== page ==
A New Orleans lawyer, with help from two conservative advocacy groups, is suing to overturn Louisiana’s requirement that attorneys must join the state bar association.
Randy Boudreaux said he has been a lawyer for 23 years, focusing on insurance and real estate work. Like all practicing attorneys in Louisiana, he is required by the Louisiana Supreme Court to be a member of the Louisiana State Bar Association.
He said it has always bothered him that his association dues support the bar association’s political activism, whether or not he supports the association's position on a given issue.
“The most important freedom is freedom of speech,” Boudreaux said. “That also means freedom from compelled speech.”
The U.S. Supreme Court ruled last year in Janus v. AFSCME that public employees don’t have to pay fees to unions as a condition of employment. Boudreaux said that decision opens the door for his suit, which was filed Thursday at the U.S. District Court for the Eastern District of Louisiana in New Orleans.
Boudreaux is suing the bar association along with the state Supreme Court and all of its justices. His attorneys want to throw out rules requiring bar association membership and ban the LSBA from political advocacy.
“I think there’s the opportunity to challenge both of those aspects, which increases people’s freedom,” said James Baehr, general counsel at the Pelican Institute for Public Policy.
The New Orleans-based Pelican Institute filed Boudreaux’s suit along with the Goldwater Institute, located in Phoenix, and Loyola University law professor Dane Ciolino. Baehr said many state supreme courts regulate attorneys directly, and Louisiana could do the same without violating attorneys’ constitutional rights.
“We have briefly reviewed the suit and it appears to be similar to actions filed in other states,” LSBA President Bob Kutcher said by email. “We are in full compliance with the law and deny the allegations.”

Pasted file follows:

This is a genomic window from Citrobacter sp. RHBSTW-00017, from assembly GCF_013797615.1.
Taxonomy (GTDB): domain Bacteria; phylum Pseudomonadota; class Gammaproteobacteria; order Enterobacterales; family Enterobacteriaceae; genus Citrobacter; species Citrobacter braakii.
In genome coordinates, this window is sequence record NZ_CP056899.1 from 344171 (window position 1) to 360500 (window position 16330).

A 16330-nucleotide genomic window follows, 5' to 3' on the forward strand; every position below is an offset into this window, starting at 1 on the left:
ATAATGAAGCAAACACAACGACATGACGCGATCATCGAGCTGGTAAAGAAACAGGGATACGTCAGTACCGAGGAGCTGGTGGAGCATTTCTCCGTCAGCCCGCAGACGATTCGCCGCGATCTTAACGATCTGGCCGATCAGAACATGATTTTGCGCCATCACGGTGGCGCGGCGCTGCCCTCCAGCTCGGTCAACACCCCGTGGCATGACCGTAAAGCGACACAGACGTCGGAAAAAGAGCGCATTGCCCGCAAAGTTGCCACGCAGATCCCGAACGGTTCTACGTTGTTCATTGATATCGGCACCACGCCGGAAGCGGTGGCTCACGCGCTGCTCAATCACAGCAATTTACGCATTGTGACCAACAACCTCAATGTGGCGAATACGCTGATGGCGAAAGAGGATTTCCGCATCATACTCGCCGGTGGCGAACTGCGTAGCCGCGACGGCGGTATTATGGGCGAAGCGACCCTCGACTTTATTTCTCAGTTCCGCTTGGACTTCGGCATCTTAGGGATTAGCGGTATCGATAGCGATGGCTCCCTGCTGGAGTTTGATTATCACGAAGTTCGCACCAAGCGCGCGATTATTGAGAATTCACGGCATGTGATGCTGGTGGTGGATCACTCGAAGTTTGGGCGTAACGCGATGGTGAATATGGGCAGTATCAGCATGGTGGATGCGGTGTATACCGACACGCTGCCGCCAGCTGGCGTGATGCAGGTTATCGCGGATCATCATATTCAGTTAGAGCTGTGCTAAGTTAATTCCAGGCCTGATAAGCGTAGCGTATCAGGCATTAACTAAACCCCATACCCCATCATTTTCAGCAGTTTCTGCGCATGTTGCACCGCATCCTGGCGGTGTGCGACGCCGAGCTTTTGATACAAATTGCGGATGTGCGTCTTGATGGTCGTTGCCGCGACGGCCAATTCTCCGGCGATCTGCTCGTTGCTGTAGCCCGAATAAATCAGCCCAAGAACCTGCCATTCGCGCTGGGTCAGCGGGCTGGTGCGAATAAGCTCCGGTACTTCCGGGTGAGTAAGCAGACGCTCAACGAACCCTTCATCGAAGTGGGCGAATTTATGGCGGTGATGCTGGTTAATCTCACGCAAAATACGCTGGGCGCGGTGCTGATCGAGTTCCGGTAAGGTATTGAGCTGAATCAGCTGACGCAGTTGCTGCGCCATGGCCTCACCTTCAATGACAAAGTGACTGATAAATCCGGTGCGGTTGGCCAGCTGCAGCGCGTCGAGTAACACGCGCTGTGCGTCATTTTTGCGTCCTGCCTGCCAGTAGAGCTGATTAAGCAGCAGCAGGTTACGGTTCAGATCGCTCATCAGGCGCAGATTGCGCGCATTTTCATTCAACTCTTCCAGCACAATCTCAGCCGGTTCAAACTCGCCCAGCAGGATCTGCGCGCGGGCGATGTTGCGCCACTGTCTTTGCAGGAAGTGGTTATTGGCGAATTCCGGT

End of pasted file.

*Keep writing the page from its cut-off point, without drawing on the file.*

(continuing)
The Louisiana Supreme Court does not comment on pending litigation, said Trina Vincent with the court’s community relations department.
LSBA bylaws allow members to object to their dues being used to promote political or ideological causes. But the association doesn't publish notices of all of its activities, according to the lawsuit, nor does it give specific details of all of its expenditures in its annual report.
"The LSBA therefore does not provide a meaningful, reasonable opportunity for members to determine the basis of the dues they are charged and object to expenditures that they believe violate their First Amendment right not to fund LSBA activities that are not germane to improving the quality of legal services and regulating the practice of law," the suit claims.
According to Boudreaux’s attorneys, Louisiana is one of 30 states where lawyers are compelled to join bar associations. Such groups are trade associations, not regulatory bodies, and often use members’ dues to advocate for and against public policies, forcing members to pay for other peoples’ political speech, which the First Amendment almost never allows, they argue.
LSBA policy positions mentioned in Boudreaux’s suit include calling for a moratorium on the death penalty, mandating a civics credit in high school that incorporates the current free enterprise requirement and urging the adoption of laws prohibiting discrimination against gay people. But Boudreaux said no particular positions taken by the association motivated him to sue–he has agreed with some and disagreed with others–he just objects to being compelled to pay for LSBA’s advocacy.
The LSBA charges annual dues of up to $200, and attorneys who fail to pay can face discipline including disbarment, Boudreaux’s attorneys say. The association’s Legislation Committee has taken positions on more than 407 bills since 2007, they say.
The Goldwater Institute represented a North Dakota attorney in a similar suit. The U.S. Court of Appeals for the Eighth Circuit ruled against him in 2017, but last December the Supreme Court ordered the Eighth Circuit to reconsider its decision in light of Janus. Additional challenges are underway in Texas, Oklahoma, Oregon and Wisconsin, the institute says.